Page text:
Ukraine is a republic with semi-presidential
rule. This means that both the President and the Prime
Minister participate in daily government work but with
different roles. The government is responsible to
Parliament. The most difficult obstacles to building a
modern rule of law have been the deep corruption and the
influence of politicians on the judiciary.
The division of power between the president and
parliament has been the subject of prolonged disputes.
The first independent constitution of Ukraine, adopted
in 1996, was intended to end the disputes by giving the
President great powers. But the fight went on.
Fundamental changes that came about after the orange
revolution in 2004 (see Modern History) and entered into
force in 2006, Parliament's influence increased at the
expense of the President. The changes were difficult to
interpret and quickly reinforced the power struggle. In
2010, the Constitutional Court ruled that this shift of
power was in violation of the Constitution, and the
presidential office regained lost power. But this ruling
in itself was strongly challenged, and the Venice
Commission (Council of Europe's expert committee on
constitutional affairs) objected in a report shortly
thereafter to the legally questionable that the
Constitutional Court rejected constitutional amendments
after six years. The Venice Commission wrote that the
Court acted as if it were over the Constitution and that
its intervention raised questions about how it was
governed by the rule of law in Ukraine. Among other
things, four judges must have resigned after strong
pressure from the government just before the
Constitutional Court's decision.
Total population and chart of Ukraine for years of 2020, 2021, 2022, 2023 and 2024. Also covers population density, birth rate, death rate and population growth rates.
In February 2014, Parliament voted to restore the
constitutional amendments adopted in 2004. Former
President Viktor Yanukovych refused to sign the new law
but fled from office on the same day. He was formally
deposited the following day.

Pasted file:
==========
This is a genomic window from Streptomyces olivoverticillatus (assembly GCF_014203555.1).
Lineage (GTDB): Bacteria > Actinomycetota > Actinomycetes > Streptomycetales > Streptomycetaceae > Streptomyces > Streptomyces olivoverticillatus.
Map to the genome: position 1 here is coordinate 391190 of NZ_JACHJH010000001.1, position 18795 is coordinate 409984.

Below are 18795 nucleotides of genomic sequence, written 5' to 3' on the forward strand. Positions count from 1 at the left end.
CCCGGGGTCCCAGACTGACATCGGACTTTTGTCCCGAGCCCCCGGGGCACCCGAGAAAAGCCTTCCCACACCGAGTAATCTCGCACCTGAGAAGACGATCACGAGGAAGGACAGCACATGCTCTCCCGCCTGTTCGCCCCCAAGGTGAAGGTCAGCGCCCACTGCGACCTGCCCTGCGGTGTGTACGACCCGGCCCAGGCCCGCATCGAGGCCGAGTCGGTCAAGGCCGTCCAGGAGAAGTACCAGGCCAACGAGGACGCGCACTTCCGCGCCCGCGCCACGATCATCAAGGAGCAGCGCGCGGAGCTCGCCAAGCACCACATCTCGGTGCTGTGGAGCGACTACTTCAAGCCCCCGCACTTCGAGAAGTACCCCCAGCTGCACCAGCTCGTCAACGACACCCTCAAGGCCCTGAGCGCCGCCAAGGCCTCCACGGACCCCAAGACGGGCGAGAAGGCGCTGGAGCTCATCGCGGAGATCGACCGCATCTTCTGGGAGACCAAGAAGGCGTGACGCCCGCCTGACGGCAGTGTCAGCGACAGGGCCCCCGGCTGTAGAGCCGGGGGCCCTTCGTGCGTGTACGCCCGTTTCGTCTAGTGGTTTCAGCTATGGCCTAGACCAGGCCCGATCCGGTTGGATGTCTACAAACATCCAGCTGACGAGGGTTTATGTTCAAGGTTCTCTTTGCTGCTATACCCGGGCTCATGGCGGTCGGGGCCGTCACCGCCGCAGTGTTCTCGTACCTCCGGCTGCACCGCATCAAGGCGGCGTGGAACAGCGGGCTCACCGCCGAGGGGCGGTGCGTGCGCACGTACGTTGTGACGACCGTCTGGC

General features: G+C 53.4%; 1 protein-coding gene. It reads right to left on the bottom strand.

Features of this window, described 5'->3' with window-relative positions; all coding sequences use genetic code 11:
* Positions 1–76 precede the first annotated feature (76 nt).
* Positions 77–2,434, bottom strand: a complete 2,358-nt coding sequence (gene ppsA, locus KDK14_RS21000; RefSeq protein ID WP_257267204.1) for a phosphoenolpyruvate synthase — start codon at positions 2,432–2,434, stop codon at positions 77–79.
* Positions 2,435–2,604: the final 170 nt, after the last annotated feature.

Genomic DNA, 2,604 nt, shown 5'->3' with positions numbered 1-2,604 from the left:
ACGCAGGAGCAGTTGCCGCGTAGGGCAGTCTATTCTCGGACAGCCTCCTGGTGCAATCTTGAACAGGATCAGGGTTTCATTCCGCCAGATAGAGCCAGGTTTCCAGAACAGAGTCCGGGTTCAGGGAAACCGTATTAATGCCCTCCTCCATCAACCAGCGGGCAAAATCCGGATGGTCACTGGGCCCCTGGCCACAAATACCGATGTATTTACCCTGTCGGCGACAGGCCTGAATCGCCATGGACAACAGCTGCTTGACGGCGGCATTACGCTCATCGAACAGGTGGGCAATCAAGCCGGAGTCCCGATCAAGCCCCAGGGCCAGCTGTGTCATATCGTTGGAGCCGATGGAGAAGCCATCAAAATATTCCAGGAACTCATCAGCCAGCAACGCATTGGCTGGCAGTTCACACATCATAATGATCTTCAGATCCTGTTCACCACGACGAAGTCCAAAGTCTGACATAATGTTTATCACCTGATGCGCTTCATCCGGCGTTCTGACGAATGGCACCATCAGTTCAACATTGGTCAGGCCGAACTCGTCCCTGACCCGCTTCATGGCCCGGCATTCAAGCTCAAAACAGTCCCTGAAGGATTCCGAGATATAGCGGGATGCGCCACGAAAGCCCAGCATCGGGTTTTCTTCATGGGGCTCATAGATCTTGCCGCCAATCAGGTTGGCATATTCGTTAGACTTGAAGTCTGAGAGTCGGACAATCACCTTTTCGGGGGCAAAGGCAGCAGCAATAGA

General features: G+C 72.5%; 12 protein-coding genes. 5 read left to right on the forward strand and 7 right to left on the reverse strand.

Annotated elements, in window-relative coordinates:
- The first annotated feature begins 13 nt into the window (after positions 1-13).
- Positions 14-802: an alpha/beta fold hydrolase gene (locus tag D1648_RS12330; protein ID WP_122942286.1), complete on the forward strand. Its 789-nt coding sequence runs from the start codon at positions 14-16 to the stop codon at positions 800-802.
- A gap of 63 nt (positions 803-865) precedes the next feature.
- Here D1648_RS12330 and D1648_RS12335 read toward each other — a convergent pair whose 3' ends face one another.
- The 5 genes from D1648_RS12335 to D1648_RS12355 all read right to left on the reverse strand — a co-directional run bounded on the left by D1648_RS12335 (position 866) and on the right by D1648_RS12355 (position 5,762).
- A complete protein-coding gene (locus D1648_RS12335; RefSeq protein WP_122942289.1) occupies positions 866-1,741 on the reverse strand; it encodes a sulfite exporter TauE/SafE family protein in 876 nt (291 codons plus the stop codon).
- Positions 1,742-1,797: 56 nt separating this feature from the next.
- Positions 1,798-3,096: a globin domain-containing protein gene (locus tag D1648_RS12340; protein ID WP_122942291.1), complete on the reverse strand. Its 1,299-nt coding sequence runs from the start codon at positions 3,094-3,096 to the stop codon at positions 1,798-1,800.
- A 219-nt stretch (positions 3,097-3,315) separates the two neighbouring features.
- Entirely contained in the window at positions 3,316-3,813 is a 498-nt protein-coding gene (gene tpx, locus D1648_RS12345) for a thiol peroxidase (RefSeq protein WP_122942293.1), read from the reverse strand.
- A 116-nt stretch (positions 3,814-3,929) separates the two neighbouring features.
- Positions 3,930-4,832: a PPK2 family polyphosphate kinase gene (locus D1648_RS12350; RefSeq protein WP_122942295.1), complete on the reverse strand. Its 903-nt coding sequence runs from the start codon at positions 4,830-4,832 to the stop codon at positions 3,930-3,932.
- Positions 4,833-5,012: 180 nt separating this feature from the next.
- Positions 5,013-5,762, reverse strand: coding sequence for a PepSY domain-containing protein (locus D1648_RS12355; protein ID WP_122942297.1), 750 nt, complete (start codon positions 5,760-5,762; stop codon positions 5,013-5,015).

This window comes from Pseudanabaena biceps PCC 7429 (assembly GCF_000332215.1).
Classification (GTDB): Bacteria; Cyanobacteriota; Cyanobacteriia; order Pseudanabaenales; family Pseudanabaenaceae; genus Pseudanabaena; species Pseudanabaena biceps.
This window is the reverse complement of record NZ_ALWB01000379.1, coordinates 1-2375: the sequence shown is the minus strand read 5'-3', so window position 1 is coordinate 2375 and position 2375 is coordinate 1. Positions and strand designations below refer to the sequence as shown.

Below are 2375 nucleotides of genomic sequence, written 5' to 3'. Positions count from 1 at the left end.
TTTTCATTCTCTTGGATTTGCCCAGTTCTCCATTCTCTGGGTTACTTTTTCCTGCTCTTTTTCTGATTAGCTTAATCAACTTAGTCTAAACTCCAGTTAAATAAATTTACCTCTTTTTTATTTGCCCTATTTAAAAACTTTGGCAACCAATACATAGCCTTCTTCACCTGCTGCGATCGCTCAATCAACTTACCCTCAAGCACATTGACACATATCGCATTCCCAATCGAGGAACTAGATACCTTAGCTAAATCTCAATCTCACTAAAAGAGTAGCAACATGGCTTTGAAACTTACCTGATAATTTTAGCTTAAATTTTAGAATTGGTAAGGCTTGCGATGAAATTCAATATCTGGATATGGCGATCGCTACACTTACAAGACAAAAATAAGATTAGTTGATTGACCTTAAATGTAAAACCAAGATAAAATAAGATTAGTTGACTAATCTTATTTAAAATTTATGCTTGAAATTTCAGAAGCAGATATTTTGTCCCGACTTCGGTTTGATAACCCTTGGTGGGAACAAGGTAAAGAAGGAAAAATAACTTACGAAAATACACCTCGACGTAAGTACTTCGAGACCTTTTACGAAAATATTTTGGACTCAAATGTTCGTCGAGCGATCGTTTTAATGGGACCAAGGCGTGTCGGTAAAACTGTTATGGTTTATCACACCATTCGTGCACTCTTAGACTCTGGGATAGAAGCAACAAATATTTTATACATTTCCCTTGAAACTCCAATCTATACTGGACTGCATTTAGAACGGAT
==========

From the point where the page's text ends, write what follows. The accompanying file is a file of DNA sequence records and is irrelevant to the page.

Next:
The Western-friendly policies that have been
implemented since then have also been incorporated into
the constitution. Membership in both the EU and NATO as
political targets was entered into the Constitution 2019
The president is head of state and commander-in-chief
and is elected by universal suffrage every five years. A
president can only sit for two terms in a row. The
President signs laws and announces elections and
referendums on constitutional issues. The head of state
nominates the prime minister, defense minister and
foreign minister on a proposal by parliament's majority.
Other Ministers are appointed by Parliament on a
proposal from the Prime Minister. The President may, in
certain circumstances, dissolve Parliament, for example
if a government could not be formed within the
Parliament - the Supreme Council or the Verkhovna
Rada - consists of 450 members who are also elected for
five years. After a legislative change in 2011, 225 of
them were elected according to a proportional system
based on party lists, and the other 225 in direct
elections in one-man election circles. At the same time,
party alliances were banned from running for election
and the threshold for a party to take office in
parliament was raised from 3 to 5 percent of the vote.
Prior to the 2014 elections, the ban on alliances was
abolished, but the 5 percent barrier was retained.
Mandates that would have been filled in direct
elections in rebel-controlled areas in the southeast and
on the Russian-annexed peninsula of Crimea were left